The DUC 100K is a race like no other. It’s so not like any other race that it’s not even like it was last year when I ran it! The race consists of an overnight 50K on Friday followed by the Algonquin 50K the next day. Each year the overnight race changes. It could be roads. It could be trails. It could be something else entirely. This year started off with 4 miles of something else entirely that I’d be willing to wager half the field had never run on before. Not only do you not know the course beforehand, you don’t even know where it’ll be until about an hour before you start. You literally have to be prepared for anything.

I was so blown away by the format last year that the race immediately went onto my Mt. Rushmore of ultra races with Eastern States, Old Dominion, and Laurel Highlands. I decided to come back this year and volunteer instead of running it again. Partly because I didn’t want to sully my unique experience with something to compare it to. Mostly though I wanted to support the race so other runners could have their own bespoke ultra experience.

The aid station I helped out.

Every time I volunteer at a race, I have so much fun that I walk away wondering why I don’t do it more often. In many ways, it’s almost as much fun as running the race without all the hassle (chafing, bonks, missed turns, etc.). Sure I’m “working” the aid station, but it’s not like I’m working working. Setting up and tearing down the aid station is most of the effort. Other than that you’re basically standing around grazing off the snack smorgasbord laid out for the runners. Halfway through the night, one of the other volunteers fired up the griddle and cooked quesadillas and bacon to go with all the sugary salty goodness. DUC is limited to 30 participants so there’s never a rush of activity. My biggest jobs throughout the night was checking runners in and making sure our fire didn’t go out.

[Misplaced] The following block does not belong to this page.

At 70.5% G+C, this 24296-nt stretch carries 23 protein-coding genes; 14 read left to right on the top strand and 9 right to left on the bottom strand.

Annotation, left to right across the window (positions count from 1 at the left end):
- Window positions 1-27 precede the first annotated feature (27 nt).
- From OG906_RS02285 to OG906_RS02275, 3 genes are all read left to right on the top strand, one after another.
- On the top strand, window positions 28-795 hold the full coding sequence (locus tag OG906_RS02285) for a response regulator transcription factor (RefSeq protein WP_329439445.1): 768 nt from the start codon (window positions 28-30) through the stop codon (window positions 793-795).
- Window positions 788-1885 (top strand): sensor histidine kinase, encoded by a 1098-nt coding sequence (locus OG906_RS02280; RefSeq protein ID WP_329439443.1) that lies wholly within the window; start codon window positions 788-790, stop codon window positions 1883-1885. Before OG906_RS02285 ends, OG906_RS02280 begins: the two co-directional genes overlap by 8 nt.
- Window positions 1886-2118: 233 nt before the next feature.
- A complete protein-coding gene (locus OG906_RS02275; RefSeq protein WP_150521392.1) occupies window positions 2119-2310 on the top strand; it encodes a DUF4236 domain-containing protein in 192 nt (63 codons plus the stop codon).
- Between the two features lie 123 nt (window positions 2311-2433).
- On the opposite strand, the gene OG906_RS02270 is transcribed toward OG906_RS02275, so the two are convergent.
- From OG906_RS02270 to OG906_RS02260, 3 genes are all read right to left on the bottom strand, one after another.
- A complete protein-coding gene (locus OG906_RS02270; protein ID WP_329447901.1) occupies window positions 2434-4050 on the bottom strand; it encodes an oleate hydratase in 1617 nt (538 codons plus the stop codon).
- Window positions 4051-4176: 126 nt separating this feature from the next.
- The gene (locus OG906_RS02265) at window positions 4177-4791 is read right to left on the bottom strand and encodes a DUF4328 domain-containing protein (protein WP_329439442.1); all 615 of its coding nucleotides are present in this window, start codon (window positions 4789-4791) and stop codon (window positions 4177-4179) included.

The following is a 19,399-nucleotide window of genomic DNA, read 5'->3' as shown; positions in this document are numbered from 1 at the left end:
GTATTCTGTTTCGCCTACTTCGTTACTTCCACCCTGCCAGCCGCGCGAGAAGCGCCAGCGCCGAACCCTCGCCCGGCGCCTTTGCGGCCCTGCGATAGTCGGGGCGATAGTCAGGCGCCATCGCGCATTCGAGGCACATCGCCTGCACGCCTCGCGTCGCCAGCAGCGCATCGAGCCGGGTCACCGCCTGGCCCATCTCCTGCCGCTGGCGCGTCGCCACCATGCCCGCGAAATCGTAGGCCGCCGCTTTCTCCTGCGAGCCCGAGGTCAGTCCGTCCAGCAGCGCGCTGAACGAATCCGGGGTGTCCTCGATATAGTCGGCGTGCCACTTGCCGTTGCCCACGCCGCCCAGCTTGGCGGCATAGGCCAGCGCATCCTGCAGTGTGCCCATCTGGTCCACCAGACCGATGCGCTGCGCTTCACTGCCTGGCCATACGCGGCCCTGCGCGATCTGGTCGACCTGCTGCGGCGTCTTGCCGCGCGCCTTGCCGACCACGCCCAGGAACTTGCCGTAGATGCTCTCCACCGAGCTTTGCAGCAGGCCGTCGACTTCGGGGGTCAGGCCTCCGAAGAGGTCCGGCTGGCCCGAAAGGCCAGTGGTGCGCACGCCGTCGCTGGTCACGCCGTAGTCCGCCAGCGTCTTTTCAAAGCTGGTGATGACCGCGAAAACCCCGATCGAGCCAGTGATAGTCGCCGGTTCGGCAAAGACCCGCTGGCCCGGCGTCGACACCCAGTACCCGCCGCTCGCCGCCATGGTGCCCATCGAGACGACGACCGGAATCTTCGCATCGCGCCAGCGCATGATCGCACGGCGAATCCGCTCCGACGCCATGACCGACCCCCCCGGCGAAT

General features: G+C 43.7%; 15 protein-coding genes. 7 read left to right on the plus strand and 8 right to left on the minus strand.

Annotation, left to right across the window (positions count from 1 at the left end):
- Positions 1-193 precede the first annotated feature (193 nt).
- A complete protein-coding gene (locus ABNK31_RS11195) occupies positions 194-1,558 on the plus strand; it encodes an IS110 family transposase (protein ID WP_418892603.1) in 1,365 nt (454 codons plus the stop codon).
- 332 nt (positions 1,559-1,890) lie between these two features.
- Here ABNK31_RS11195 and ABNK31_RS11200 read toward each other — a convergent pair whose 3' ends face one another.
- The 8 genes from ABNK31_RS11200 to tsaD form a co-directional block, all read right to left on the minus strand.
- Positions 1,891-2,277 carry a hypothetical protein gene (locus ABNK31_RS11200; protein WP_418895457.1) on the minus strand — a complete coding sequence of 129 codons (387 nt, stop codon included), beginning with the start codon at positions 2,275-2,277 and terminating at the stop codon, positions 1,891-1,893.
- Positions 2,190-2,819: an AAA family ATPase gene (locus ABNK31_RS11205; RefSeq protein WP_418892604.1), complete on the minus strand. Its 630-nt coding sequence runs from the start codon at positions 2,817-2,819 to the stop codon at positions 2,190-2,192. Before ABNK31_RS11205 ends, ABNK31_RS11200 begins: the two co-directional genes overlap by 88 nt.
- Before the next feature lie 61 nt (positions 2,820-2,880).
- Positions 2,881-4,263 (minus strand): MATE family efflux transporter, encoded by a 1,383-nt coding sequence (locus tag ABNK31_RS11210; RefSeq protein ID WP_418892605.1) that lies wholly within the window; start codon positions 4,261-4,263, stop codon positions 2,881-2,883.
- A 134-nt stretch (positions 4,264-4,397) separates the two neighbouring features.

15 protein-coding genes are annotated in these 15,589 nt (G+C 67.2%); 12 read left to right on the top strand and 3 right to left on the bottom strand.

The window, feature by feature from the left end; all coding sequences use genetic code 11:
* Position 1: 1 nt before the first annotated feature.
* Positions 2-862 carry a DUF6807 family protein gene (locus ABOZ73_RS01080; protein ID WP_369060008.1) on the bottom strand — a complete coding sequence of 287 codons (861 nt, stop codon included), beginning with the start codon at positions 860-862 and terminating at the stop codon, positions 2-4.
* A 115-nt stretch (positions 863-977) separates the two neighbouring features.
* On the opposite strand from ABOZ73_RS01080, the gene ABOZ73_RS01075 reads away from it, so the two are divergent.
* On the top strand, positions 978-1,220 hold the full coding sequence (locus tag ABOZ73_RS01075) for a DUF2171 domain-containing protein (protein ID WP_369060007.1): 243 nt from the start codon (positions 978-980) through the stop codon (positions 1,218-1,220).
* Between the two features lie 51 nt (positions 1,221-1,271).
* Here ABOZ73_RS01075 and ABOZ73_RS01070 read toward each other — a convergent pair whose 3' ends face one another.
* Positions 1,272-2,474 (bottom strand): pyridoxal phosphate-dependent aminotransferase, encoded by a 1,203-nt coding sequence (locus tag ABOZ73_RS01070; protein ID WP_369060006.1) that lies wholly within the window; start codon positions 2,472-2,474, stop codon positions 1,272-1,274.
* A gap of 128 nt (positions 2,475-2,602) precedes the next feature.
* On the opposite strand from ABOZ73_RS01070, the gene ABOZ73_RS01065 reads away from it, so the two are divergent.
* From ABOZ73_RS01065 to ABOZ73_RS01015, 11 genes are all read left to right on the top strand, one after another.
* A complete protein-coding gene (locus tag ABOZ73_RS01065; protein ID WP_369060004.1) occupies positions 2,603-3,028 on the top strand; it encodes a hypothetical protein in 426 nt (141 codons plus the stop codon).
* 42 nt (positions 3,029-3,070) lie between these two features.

That’s my fire!

Helping out this year also provided me a greater appreciation for all that goes on behind the scenes to put this race on. RD Gabe has to think up an entirely new course every year. This means the course has to be created from scratch over and over again. Some years he even literally cuts new trails to link up sections. This year in addition to marking the course, he went out and used a leaf blower to make sure the trails were clear and easily visible to all the runners. The amount of time and effort him and his team puts in to create this custom, one-of-a-kind course is just amazing.

I really can’t recommend this race enough. If you’re an experienced ultrarunner, you should definitely give it a try. Just don’t underestimate the course/format. The overnight 50K is always much more difficult than the Algonquin and I think it catches people by surprise. The night start is also different than most races so you’ll feel tired and be running slower much sooner than you’re used to. If you’re not careful, it can mess with your head. Heck, even if you are careful it’ll mess with your head. But if you’re up for a good challenge, you won’t find a cooler race around. Hope to see you out there next year!

2 thoughts on “DUC 100K: The Bespoke Ultra Experience”

  1. Thanks again Phil for the help anchoring the Naylor Mill aid station this year. Great write up, you have a fun writing style. Look forward to seeing you on the trail.

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